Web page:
Defendant, as we understand him, argues also that, [234 Cal. App. 2d 804] since the prospective permanent absence of these witnesses was apparent from their testimony at the preliminary examination, the failure to resort to the statutory methods above referred to for compelling attendance amounted to a deliberate suppression of evidence by the prosecution, comparable to the conduct denounced in People v. Kiihoa (1960) 53 Cal. 2d 748 [3 Cal. Rptr. 1, 349 P.2d 673]. We do not agree. There is no suggestion that the prosecution of defendant was deliberately delayed in order to allow these witnesses to avoid subpoena at the trial. Furthermore, defendant was on the same notice as were the People.  It is equally open to a defendant as to the prosecution to ask the committing magistrate for an order under sections 878 and 879 of the Penal Code, or to institute proceedings designed to secure an order from the superior court in accordance with section 1334.3. If defendant did not consider the personal appearance of the witnesses sufficiently important to move on his own behalf to secure their attendance, he cannot complain that the prosecution did not.
Defendant contends that he was arrested, without a warrant, and without probable cause and, therefore, that the evidence obtained as a result of that arrest, and the search which followed, was not lawfully admitted.  We need not consider the circumstances which led to the arrest and search, since the record shows no objection, at any time, to the admission of this evidence.  It is true that the pry bar, found on defendant at the time of his arrest and identified as matching the marks left by the burglar, was introduced at a stage when probable cause was the subject before the court. But when, just before the case was submitted to the jury, court and counsel discussed which exhibits were to be sent to the jury room, fn. 2 no objection to the inclusion of this exhibit was made. Not having objected at the trial, the point cannot now be raised.
Finally, it is contended that defendant was interrogated, after his arrest, in violation of the rule established in People v. Dorado (1965) 62 Cal. 2d 338 [42 Cal. Rptr. 169, 398 P.2d 361].  There can be no question that the four [234 Cal. App. 2d 805] criteria set out in that case are present here: Defendant was under arrest; he was the suspect; the questioning was clearly designed to secure incriminating statements; and he was not warned of his rights. However, it is only a confession which compels a reversal under these circumstances.  Where the statements are exculpatory in intent, a reversal follows only where, after an examination of the whole record in accordance with the provisions of article VI, section 4 1/2 of the Constitution of this state, we conclude that the admission was prejudicial. (People v. Hillery (1965) 62 Cal. 2d 692 [44 Cal. Rptr. 30, 401 P.2d 382].)  In the case at bench, defendant never admitted any element of the offenses charged and certainly he never confessed. At all times, he insisted on his innocence, and the statements secured from him were intended as exculpatory and as explanatory of his possession of items of stolen property. It is true that his explanations were conflicting and of a nature such as to themselves raise doubts as to his veracity. However, our review of the record makes it clear that the admission of the statements could not have been prejudicial. The evidence against defendant was strong: He was positively identified by one victim; he was in possession of loot from the burglaries; the pry bar, above mentioned, was identified as the tool used to effect entry in at least one case; he was arrested in the vicinity of the last burglary, shortly after its commission, and dressed in a manner fitting the description given by the victims. Omitting the incredible explanation which he tendered, he still gave no rational explanation for this collection of incriminating facts.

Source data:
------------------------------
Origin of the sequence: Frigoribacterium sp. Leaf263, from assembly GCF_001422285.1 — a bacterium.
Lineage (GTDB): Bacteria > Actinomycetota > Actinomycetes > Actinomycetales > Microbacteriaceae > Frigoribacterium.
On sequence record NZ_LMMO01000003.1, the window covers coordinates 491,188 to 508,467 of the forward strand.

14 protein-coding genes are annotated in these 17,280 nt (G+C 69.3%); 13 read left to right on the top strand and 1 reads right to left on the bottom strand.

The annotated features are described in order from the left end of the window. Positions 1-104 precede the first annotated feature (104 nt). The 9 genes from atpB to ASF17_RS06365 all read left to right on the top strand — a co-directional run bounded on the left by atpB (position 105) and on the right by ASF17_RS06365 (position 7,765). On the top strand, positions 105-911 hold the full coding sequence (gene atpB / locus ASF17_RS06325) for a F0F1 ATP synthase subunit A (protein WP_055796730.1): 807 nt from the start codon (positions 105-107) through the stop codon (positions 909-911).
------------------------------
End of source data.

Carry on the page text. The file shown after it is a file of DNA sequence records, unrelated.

The judgment is affirmed.
Files, P. J., and Jefferson, J., concurred.
FN 1. The witnesses were shown to be in New Jersey, a state which also has adopted the Uniform Act to Secure the Attendance of Witnesses from without the State in Criminal Cases.
FN 2. It was agreed that the documentary evidence relied on as part of the proof (made outside the presence of the jury) that the two absent witnesses were, in fact, in New Jersey, should not be sent to the jury room.